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Help with physics homework on forces?

  1. Sep 28, 2014 #1
    1. The problem statement, all variables and given/known data
    A ball is held by a vertical tether C. The vertical tether C is held be tethers A and B (which are slanted). Tether A has an angle of 30 degrees. Tether B has an angle of 60 degrees. The ball has 150 Newtons. The system is in an equilibrium. What are the Newtons in theaters A, B, and C?

    2. Relevant equations
    Fnet = 0

    3. The attempt at a solution
    We know the vertical component force is equal to the two vertical components of the two slanted tethers.
    The two tethers' vertical components are 75 N because it is half of 150 N of the ball.
    sin 30 = (75 N)/ x // x is the tether A, we solve for x to get the newtons for A
    x sin 30 = 75 N
    x = (75 N)/(sin 30)
    x = 150 N

    sin 60 = (75 N)/ y // y is the tether B, we solve for x to get the newtons for B
    y sin 60 = 75 N
    y = (75 N) / (sin 60)
    y = 87 N

    The tether A has 150 Newtons and tether B has 87 Newtons and tether C has 150 Newtons.

    But my book says that tether A has 130 Newtons, tether B has 75 Newtons and tether C has 150 Newtons!!!
    I set the problem correctly though. I have an illustration of the same problem. Note they are in an equilibrium.
     

    Attached Files:

  2. jcsd
  3. Sep 28, 2014 #2

    mfb

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    With the same logic, if a mouse plus an elephant have a comined mass of 3000kg, then the mouse has 1500kg?

    The setup is not symmetric, there is no reason to assume their vertical components are the same.
    If you calculate the horizontal components of the tethers in your answer, you'll see they are not equal, so the system would be out of equilibrium.
     
  4. Sep 28, 2014 #3
    @mfb the textbook said they were in an equilibrium. but it didn't say what length the two tethers were so....

    Do you know how to at least set up the problem correctly?
     
  5. Sep 28, 2014 #4
    Equilibrium means it's not moving (or maybe it is moving with constant velocity, not too sure), but regardless the acceleration in the X and Y components equals 0. However, that does not mean it needs to be spread equally between both tethers.

    The scenario you're thinking of is when the angles of both tethers is 45 degrees. Then they both pull an equal amount in the X and Y direction.

    In order to set up the problem you need to think about what equilibrium means, and how that carries over to an equation.
     
  6. Sep 28, 2014 #5

    RMZ

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    mfb, can you please give me some analogy to help understand why the vertical components of A and B don't equal to 150? I have seen similar situations (such as pushing two objects of different masses that are touching each other) and I can explain those using Newtons second law, but this situation seems very strange.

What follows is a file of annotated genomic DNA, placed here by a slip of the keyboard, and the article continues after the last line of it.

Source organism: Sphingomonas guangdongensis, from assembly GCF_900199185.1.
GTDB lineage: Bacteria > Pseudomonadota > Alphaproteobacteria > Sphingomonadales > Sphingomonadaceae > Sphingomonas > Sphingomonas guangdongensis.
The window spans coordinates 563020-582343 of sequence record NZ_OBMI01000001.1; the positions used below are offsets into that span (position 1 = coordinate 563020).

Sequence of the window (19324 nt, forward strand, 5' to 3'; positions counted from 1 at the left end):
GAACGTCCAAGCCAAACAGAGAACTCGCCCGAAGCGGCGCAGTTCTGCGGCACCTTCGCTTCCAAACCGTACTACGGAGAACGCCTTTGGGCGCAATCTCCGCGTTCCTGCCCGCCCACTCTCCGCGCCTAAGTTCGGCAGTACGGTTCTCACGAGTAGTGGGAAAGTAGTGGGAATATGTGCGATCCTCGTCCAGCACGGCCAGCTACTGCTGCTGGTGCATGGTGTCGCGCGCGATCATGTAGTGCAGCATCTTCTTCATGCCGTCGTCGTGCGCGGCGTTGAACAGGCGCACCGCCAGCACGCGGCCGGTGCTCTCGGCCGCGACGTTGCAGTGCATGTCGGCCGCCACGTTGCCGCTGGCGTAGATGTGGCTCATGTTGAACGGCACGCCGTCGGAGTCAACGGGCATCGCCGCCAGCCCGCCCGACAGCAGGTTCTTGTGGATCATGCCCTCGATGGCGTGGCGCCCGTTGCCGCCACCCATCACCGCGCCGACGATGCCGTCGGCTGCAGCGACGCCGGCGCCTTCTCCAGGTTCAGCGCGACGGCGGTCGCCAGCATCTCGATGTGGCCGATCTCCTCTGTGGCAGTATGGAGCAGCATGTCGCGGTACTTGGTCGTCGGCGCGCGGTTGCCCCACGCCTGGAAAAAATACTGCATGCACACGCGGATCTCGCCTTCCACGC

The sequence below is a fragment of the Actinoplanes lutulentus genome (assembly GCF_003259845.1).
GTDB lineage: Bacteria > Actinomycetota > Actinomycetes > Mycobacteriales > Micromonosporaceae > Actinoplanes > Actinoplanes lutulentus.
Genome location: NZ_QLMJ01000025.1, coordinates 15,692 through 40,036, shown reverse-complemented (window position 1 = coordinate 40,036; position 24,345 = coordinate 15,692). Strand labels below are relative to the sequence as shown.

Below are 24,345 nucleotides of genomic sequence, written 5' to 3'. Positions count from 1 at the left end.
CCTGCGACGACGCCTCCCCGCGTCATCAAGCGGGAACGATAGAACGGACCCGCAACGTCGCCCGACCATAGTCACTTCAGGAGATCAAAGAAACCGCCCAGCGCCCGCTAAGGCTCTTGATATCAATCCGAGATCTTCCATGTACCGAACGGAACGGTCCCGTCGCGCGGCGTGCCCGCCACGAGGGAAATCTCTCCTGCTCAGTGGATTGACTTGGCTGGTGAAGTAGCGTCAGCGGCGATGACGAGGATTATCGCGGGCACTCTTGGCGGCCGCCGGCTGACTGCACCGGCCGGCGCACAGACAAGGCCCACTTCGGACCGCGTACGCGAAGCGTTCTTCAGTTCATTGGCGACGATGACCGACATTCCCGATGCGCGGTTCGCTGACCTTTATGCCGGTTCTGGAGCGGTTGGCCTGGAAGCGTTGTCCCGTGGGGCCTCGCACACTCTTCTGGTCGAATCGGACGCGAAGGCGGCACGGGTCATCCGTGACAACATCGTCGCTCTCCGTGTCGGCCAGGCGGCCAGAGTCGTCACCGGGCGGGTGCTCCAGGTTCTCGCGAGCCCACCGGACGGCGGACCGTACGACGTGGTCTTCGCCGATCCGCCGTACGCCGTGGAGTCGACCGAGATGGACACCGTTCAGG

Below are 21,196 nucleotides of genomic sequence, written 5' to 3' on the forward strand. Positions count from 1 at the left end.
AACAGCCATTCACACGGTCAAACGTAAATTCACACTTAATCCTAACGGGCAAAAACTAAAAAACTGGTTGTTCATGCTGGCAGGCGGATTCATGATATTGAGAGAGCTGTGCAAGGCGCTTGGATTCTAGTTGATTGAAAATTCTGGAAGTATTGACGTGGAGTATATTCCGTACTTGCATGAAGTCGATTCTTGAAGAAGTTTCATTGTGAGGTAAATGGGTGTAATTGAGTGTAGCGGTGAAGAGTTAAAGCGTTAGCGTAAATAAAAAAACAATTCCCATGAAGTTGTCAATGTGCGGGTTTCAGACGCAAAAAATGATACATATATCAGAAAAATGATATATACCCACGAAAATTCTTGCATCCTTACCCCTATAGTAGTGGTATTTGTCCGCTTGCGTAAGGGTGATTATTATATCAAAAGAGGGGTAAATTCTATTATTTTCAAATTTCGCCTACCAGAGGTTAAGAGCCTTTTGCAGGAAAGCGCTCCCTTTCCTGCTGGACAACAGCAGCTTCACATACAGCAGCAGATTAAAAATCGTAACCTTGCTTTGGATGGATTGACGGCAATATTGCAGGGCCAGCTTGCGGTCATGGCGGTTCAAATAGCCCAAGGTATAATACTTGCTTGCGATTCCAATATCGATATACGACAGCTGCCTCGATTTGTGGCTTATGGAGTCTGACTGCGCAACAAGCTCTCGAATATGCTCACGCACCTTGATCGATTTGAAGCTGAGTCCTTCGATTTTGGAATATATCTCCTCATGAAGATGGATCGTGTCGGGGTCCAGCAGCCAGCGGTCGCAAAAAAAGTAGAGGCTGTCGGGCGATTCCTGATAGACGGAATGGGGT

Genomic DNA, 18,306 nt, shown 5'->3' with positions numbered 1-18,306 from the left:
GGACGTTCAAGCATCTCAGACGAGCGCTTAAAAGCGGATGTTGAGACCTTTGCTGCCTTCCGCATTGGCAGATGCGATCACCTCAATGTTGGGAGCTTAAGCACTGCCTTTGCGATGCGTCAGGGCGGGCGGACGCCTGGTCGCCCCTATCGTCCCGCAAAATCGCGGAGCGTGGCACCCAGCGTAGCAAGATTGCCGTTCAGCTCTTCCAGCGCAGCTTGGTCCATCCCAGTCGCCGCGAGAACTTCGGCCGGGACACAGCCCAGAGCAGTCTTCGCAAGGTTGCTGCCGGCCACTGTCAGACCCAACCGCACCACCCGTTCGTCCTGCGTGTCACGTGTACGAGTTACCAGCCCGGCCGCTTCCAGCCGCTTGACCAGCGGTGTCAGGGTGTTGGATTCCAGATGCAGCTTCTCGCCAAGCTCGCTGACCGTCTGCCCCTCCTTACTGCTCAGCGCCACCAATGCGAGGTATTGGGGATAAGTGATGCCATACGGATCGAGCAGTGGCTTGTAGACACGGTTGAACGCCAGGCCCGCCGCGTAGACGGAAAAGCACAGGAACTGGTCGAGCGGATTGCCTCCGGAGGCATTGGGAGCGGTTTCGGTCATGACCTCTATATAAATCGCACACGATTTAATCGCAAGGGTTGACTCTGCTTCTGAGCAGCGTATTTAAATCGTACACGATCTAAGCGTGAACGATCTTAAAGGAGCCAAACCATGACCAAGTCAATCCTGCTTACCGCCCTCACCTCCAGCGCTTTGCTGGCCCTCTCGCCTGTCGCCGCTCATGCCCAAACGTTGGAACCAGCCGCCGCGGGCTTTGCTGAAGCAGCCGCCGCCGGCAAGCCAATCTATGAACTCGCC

7. Sep 28, 2014 #6

    SteamKing

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    mfb is not saying that. You are not understanding what he is telling you.

    You are the one saying that because there are two tethers holding up the ball, that the vertical component of each tether must be equal to the other, and that is simply not the case here.

    Look, 150 = 75 + 75, but 150 = 90 + 60, or 150 = 100 + 50, ... etc.

    What you have to do is satisfy two conditions simultaneously here for the ball to remain in equilibrium:

    The vertical components of tethers A and B must sum to 150 N, and
    The horizontal components of tethers A and B must sum to 0 N.

    Use the trigonometry to resolve the unknown tensions in tethers A and B in terms of their horizontal and vertical components.
     
  8. Sep 29, 2014 #7

    RMZ

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    but if you look at the books answer, and use trig to find the vertical components of A and B's tension, they don't equal to 150
     
  9. Sep 29, 2014 #8

    RMZ

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    and i'm not the original poster here, i'm asking a completely different question
     
  10. Sep 29, 2014 #9

    SteamKing

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    Book answers have been known to turn out wrong.
     
  11. Sep 29, 2014 #10

    mfb

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    The length is not relevant. I added the important hint in my previous post: the horizontal forces have to cancel. This gives you two equations (horizontal and vertical) for two unknowns.

    Their sum is 150N. The book's answer is correct.
    By the way, you can edit your posts if you like to add something.
     
  12. Oct 1, 2014 #11

    RMZ

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    MFB, I'm doing:
    Using the book's answer (which he listed)
    TA,vertical+TB,vertical=
    130*sin(30degrees)+75*sin(60 degrees)=129.95N

    ....But if I use 60 degrees for A and 30 degrees for B, it comes out to 150. I wonder if that is part of petermojer's problem? Or maybe its just a typo in his post.

    and thanks
     
  13. Oct 3, 2014 #12

    mfb

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    If you swap the angles, you calculate the vertical forces. This is purely an accident here as the two given angles happen to add to 90°, in general swapping them would be meaningless.

    The horizontal forces go in opposite directions, you have to either subtract them or make one angle negative (as sin(-x)=-sin(x), this gives the same result).
     
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